HUL will give five Indian start-ups up to ₹1.6 crore each through a grant funding and equity investments, along with mentorship and support for scaling their business.
Packaged consumer goods firm Hindustan Unilever Limited (HUL) on Tuesday announced the launch of a programme that will offer grants and mentorship to Indian tech startups working in the area of plastic waste management and circularity.The ‘Transform Plastics Challenge’ is a joint initiative between Unilever, the UK’s Foreign, Commonwealth and Development Office (FCDO), and EY, in collaboration with Social Alpha.
As part of the programme, five Indian start-ups will receive up to ₹1.6 crore each through a grant funding and equity investments, along with mentorship and support for scaling their business.
The Transform Plastics Challenge will identify start-ups working on developing technology solutions for processing plastic waste, economically viable reuse, or refill models, as well as material or substrate level innovations that make packaging recyclable or compostable.
The programme will seek applications from start-ups that are already building innovative and scalable solutions to address plastic waste management.
“True to the spirit of Transform, we intend to help accelerate Indian start-ups in building and scaling solutions that have the potential to be adopted at a global scale. We are excited to work with Social Alpha to help empower the next generation of start-ups that will pave the path to a waste-free world,” said Deepak Subramanian, Executive Director, Home Care, HUL and General Manager, Home Care South Asia.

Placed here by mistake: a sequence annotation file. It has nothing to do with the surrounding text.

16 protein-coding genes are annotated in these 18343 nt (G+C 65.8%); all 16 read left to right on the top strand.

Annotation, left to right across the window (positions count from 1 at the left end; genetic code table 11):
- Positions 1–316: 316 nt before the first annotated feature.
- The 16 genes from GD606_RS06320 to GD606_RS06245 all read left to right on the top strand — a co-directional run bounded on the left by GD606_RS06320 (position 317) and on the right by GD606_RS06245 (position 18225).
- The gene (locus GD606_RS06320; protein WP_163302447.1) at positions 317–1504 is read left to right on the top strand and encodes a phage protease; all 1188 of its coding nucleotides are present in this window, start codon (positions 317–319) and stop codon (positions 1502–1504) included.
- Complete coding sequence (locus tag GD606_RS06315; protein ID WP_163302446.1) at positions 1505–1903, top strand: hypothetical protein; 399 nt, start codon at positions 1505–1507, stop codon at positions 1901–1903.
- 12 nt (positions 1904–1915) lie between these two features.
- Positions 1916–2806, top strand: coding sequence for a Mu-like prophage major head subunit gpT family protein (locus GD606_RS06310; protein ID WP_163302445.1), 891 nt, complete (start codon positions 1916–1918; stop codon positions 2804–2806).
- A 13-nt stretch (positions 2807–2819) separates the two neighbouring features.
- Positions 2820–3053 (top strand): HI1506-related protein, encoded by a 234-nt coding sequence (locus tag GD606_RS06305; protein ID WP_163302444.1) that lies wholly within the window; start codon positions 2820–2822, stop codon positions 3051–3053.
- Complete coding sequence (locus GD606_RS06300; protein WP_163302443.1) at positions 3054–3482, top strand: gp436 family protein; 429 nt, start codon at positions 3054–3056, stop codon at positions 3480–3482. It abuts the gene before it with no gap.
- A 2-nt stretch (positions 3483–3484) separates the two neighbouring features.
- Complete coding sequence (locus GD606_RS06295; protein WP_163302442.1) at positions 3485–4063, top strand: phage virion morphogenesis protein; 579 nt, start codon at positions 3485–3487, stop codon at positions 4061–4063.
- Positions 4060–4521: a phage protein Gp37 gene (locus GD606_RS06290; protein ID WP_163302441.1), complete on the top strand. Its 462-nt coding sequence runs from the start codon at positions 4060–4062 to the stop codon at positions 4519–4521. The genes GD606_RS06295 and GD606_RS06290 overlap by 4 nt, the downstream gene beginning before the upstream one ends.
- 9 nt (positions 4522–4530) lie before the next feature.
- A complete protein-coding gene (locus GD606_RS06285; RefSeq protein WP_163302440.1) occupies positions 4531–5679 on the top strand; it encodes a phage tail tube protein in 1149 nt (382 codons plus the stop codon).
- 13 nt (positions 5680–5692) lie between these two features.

HUL has spelt out its commitment to collecting and processing more plastic than it sells, and using 100% reusable, recyclable or compostable plastic packaging, by 2025. In 2021, HUL achieved its collect and process goal, four years ahead of schedule, the maker of Dove soaps and Knorr soups said.“Entrepreneurship powered by innovation has a huge potential to address the problem of plastic waste and create impact through new material innovations, material recycling, complete packaging redesigns, and perhaps a more fundamental rethinking of delivery to the end customer,” said Smita Rakesh, Vice President and Partner, Social Alpha.